New technology helped police catch former Hucknall drugs gang member

Drug dealers and serious crime offenders are likely to be taken off the streets quicker thanks to the introduction of new technology that is capable of piecing together their movements and contacts.

Wednesday, 5th January 2022, 4:18 pm

The Chorus Intelligence software is capable of processing and analysing thousands of lines of mobile phone data and has already been used in a limited capacity by Nottinghamshire Police and is now being rolled out to more investigative teams.

The technology played a vital role in the recent conviction of violent, gun-toting gang of Nottingham drug dealers – one of whom was ex-Hucknall man Kiefer Smith who last month was jailed for 17 years for his part in the gang.

Detectives were able to conclusively link so called ‘burner phones’ used by gang members to retrospectively track their movements over a period of several weeks.

Nottinghamshire Police will be using Chorus to help combat crime and allow Analysts and Detectives to work closer together.

By analysing thousands of lines of data in a matter of minutes, officers were able to link text messages and phone data to gang members’ movements.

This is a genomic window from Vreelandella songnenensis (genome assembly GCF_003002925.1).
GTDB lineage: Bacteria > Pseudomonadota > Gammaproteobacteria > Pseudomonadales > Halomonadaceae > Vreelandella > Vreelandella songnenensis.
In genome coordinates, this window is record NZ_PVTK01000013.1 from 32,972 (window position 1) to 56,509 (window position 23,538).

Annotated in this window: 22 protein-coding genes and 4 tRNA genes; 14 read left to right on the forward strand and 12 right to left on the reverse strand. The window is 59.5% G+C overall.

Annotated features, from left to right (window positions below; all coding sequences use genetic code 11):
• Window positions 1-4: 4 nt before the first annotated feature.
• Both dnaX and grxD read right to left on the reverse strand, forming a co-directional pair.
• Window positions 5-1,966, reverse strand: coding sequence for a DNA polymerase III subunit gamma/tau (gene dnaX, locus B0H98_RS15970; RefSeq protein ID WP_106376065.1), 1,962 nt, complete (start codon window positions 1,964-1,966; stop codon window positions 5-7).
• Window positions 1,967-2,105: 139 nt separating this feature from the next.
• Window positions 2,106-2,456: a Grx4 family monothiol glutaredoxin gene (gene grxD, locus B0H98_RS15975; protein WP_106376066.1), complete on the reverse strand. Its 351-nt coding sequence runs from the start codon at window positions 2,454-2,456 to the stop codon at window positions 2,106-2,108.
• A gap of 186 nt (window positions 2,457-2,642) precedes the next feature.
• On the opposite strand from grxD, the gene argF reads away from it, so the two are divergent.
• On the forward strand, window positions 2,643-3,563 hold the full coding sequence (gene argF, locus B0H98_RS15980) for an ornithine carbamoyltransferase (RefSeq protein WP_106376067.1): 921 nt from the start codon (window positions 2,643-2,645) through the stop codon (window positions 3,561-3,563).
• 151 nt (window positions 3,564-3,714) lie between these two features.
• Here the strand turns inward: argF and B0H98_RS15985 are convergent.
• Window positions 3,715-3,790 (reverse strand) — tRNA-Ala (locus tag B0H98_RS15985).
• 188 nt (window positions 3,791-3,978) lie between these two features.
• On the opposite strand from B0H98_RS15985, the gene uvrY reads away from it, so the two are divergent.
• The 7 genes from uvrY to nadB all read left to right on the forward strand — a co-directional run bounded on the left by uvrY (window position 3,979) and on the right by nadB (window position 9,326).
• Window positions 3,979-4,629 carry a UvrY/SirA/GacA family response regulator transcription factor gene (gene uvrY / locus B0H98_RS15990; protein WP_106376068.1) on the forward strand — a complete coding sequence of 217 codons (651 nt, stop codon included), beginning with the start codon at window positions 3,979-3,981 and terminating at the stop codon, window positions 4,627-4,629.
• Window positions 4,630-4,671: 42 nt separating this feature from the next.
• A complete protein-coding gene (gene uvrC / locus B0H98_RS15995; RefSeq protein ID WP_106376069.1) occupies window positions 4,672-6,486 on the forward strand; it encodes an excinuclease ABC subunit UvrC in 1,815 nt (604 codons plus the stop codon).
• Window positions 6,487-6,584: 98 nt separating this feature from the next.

That allowed detectives to retrospectively show where key members of the gang were at crucial times and who they were in contact with.

Detectives have been using mobile phone data to gather crucial evidence against suspects for many years, but the process has traditionally taken days or even weeks.

Thanks to the use of the Chorus software, many hours of detectives’ time can be saved and connections made to potential suspects that may otherwise have gone unnoticed.

Kiefer Smith was jailed last month

Detective Chief Inspector Rich Bull said: “Modern investigations can be extremely complex, with detectives working to unpick the movements of multiple suspects, often over extended periods of time. Drug dealing gangs in particular make use of multiple mobile phones to conduct their business.

"We have long been able to piece together their movements and generate extremely strong evidence against them – but that has often taken many days or weeks of work by multiple detectives.

“This new software allows a single detective to achieve the same results in a far shorter amount of time.

"That means that rather than releasing a suspect on bail and back into the community we can very quickly process the evidence, secure a charge and get them remanded in custody.”

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Former Hucknall man jailed for 17 years for drugs offences